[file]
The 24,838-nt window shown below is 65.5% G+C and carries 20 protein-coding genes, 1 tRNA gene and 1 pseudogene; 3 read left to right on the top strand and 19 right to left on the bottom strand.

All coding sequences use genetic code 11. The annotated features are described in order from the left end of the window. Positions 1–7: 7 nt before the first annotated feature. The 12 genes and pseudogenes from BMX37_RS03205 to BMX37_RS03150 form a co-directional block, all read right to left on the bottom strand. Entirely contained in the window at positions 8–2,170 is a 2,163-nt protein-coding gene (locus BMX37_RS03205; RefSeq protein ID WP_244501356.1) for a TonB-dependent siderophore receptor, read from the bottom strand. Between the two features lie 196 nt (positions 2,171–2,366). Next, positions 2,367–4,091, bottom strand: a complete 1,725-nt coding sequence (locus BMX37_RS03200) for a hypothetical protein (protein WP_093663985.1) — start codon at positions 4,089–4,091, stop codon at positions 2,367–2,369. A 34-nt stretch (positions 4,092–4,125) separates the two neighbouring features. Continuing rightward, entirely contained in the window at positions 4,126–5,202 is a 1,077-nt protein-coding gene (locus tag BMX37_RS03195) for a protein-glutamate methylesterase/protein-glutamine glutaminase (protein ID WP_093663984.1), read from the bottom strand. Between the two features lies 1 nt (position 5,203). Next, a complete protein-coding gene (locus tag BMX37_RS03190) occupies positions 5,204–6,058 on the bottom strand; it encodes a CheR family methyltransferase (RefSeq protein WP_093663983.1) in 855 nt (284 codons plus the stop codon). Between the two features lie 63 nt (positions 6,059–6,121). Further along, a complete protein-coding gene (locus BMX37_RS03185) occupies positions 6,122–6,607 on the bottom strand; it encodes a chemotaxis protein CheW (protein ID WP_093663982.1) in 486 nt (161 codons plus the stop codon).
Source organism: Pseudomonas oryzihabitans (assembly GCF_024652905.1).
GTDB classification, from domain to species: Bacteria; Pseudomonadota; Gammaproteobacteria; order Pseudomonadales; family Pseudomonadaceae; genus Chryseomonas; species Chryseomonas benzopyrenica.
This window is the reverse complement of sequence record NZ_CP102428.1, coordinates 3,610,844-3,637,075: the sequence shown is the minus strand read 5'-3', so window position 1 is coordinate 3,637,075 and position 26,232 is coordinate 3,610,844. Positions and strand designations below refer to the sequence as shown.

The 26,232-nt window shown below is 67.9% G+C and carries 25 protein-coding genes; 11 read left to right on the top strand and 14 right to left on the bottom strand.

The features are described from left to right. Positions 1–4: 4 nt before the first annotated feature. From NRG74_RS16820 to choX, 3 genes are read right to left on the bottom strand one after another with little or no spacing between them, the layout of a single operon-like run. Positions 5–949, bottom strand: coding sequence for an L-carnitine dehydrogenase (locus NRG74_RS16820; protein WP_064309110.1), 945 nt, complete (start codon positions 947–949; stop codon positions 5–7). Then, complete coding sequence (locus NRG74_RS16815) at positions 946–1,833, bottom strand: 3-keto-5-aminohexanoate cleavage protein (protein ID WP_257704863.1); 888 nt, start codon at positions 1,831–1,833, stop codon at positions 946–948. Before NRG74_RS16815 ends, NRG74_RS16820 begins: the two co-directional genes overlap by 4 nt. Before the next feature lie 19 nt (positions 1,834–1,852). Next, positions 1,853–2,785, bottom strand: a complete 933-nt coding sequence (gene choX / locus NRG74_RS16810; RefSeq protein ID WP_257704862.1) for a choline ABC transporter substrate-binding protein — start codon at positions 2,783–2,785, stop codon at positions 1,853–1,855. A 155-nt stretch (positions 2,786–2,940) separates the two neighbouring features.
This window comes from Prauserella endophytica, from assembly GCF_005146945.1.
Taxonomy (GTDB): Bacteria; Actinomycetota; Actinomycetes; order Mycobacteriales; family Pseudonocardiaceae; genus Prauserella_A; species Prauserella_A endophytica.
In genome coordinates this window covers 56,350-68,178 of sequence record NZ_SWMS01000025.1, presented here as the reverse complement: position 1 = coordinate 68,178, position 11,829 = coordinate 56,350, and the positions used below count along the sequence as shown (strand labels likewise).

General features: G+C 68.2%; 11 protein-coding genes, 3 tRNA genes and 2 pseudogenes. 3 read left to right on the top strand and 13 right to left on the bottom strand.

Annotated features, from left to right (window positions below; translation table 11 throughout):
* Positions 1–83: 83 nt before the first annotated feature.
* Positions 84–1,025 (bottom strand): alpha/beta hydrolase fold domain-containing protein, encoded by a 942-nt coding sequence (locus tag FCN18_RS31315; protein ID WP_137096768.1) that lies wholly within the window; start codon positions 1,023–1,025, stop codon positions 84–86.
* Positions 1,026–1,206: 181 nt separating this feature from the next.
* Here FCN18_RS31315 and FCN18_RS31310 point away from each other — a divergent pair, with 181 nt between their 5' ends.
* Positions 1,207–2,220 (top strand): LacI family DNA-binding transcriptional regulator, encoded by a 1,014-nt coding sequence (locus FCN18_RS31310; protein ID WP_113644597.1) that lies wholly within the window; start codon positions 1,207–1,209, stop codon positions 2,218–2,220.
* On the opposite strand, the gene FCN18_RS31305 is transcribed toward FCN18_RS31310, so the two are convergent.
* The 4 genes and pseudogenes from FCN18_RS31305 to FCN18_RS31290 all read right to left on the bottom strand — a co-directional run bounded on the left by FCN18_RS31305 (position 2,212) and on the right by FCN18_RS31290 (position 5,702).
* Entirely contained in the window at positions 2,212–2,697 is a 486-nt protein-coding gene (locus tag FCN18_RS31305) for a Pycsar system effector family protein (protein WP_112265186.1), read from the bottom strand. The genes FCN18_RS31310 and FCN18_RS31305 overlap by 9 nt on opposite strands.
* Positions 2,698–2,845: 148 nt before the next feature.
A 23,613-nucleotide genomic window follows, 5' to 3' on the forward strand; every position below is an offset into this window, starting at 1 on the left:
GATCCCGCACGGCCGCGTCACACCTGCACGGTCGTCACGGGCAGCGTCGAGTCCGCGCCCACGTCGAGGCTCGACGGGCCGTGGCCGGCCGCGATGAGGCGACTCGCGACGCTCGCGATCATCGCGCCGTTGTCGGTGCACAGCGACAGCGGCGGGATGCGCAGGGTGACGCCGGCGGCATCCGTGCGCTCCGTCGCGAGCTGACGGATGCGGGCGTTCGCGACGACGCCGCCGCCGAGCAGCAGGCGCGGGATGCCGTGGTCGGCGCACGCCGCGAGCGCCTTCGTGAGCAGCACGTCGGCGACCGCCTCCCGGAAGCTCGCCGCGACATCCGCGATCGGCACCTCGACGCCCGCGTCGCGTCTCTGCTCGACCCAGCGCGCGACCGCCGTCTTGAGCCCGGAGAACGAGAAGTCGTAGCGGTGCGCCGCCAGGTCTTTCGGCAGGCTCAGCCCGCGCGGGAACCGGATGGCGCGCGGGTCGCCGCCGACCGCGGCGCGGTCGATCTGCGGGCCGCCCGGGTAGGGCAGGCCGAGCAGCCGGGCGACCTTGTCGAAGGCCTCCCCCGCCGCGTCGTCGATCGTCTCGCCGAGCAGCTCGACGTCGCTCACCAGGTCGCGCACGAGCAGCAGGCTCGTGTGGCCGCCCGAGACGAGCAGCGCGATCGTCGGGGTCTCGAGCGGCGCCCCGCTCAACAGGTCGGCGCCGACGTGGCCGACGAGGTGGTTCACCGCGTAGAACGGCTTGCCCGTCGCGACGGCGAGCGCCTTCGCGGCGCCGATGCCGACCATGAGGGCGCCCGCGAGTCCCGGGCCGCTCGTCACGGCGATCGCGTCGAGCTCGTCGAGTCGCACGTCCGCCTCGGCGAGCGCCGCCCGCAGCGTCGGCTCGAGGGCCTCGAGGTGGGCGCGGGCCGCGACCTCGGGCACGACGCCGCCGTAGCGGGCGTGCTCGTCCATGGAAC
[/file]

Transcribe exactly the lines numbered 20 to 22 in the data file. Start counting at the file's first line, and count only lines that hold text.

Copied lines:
* Entirely contained in the window at positions 2,212–2,697 is a 486-nt protein-coding gene (locus tag FCN18_RS31305) for a Pycsar system effector family protein (protein WP_112265186.1), read from the bottom strand. The genes FCN18_RS31310 and FCN18_RS31305 overlap by 9 nt on opposite strands.
* Positions 2,698–2,845: 148 nt before the next feature.
A 23,613-nucleotide genomic window follows, 5' to 3' on the forward strand; every position below is an offset into this window, starting at 1 on the left: